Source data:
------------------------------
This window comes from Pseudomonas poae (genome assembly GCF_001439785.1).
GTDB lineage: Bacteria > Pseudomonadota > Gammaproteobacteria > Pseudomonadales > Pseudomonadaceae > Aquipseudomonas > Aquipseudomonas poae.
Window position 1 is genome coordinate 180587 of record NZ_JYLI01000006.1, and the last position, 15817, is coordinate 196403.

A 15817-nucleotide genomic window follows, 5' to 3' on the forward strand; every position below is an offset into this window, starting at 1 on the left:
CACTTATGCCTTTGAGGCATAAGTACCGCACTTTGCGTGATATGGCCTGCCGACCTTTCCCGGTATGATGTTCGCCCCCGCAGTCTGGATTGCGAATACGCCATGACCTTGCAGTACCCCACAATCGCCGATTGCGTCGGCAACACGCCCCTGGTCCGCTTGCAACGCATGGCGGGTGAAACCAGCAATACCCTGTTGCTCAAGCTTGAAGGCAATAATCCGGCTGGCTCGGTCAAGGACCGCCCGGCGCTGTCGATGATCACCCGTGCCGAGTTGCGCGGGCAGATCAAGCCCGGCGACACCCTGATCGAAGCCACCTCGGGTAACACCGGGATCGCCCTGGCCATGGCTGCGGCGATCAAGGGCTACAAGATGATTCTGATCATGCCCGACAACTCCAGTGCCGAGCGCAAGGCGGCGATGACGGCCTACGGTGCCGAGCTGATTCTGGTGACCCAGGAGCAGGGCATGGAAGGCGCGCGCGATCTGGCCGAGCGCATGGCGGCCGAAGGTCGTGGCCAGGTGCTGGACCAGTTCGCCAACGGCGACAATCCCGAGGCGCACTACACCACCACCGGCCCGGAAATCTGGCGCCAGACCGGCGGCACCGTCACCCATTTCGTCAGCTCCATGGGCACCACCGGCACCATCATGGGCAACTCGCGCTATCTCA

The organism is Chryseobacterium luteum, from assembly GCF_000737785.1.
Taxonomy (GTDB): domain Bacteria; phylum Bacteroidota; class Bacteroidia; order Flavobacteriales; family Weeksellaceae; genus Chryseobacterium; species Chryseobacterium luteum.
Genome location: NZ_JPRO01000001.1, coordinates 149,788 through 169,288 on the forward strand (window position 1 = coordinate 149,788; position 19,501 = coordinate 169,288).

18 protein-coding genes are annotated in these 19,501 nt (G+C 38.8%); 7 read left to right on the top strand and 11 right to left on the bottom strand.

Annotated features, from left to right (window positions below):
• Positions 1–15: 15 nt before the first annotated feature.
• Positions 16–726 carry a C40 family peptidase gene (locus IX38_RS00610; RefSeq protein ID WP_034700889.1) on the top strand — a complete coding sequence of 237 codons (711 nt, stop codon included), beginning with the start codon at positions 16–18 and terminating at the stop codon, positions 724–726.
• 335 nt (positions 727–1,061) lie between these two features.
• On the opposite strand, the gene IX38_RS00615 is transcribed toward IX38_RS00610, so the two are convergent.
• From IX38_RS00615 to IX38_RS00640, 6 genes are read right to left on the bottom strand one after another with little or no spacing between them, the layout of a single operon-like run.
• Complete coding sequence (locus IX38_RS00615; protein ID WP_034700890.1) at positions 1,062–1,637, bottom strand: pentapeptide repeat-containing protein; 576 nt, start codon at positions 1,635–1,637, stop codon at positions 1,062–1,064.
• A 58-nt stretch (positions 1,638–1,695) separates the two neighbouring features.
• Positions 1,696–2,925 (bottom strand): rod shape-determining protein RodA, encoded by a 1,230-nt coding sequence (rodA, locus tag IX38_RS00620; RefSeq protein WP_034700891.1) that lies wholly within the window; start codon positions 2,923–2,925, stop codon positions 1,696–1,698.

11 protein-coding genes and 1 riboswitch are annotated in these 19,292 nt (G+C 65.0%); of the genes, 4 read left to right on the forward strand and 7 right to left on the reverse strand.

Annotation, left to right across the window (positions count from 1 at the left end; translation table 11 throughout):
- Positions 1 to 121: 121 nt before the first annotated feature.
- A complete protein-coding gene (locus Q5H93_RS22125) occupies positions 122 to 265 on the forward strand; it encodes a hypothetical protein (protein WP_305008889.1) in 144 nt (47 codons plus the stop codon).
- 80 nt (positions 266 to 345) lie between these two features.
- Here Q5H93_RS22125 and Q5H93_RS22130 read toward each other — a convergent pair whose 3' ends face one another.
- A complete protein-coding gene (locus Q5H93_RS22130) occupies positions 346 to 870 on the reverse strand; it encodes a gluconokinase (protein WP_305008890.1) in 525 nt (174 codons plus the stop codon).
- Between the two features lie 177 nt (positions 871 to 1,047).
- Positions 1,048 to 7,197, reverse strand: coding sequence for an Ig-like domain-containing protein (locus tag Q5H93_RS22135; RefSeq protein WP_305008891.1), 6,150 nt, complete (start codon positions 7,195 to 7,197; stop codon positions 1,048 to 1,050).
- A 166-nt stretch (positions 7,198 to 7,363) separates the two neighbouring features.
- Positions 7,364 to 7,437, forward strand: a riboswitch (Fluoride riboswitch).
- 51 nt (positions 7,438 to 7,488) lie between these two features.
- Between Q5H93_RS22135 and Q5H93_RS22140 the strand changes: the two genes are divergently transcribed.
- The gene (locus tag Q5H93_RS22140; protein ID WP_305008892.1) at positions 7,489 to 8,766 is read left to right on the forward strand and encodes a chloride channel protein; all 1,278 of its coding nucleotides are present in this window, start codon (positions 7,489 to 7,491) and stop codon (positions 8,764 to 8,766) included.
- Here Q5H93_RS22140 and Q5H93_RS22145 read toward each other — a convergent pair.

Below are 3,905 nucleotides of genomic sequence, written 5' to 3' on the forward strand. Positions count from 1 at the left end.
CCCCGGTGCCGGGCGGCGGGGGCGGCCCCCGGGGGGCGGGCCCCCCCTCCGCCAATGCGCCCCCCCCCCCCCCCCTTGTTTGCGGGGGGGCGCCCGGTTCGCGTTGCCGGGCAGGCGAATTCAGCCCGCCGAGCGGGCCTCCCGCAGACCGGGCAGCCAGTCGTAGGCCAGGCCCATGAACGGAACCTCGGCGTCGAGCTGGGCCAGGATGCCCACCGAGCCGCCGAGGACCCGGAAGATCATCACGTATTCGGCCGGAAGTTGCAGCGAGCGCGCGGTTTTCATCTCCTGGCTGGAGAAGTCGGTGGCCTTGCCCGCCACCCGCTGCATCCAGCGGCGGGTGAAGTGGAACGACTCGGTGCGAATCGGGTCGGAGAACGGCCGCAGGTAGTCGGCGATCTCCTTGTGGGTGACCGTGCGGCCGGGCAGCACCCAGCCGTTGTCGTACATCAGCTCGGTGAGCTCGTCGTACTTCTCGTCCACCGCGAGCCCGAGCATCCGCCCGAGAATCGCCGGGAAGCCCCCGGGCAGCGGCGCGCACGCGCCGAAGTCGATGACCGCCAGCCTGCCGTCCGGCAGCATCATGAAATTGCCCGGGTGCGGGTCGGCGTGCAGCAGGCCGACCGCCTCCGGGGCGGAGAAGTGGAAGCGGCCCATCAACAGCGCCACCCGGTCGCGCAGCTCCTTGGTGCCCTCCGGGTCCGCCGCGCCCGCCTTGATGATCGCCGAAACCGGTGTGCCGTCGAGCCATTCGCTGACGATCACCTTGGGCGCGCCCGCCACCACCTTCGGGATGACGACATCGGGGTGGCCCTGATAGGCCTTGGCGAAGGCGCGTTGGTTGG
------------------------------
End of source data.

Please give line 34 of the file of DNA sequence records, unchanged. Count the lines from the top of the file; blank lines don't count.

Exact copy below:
Below are 3,905 nucleotides of genomic sequence, written 5' to 3' on the forward strand. Positions count from 1 at the left end.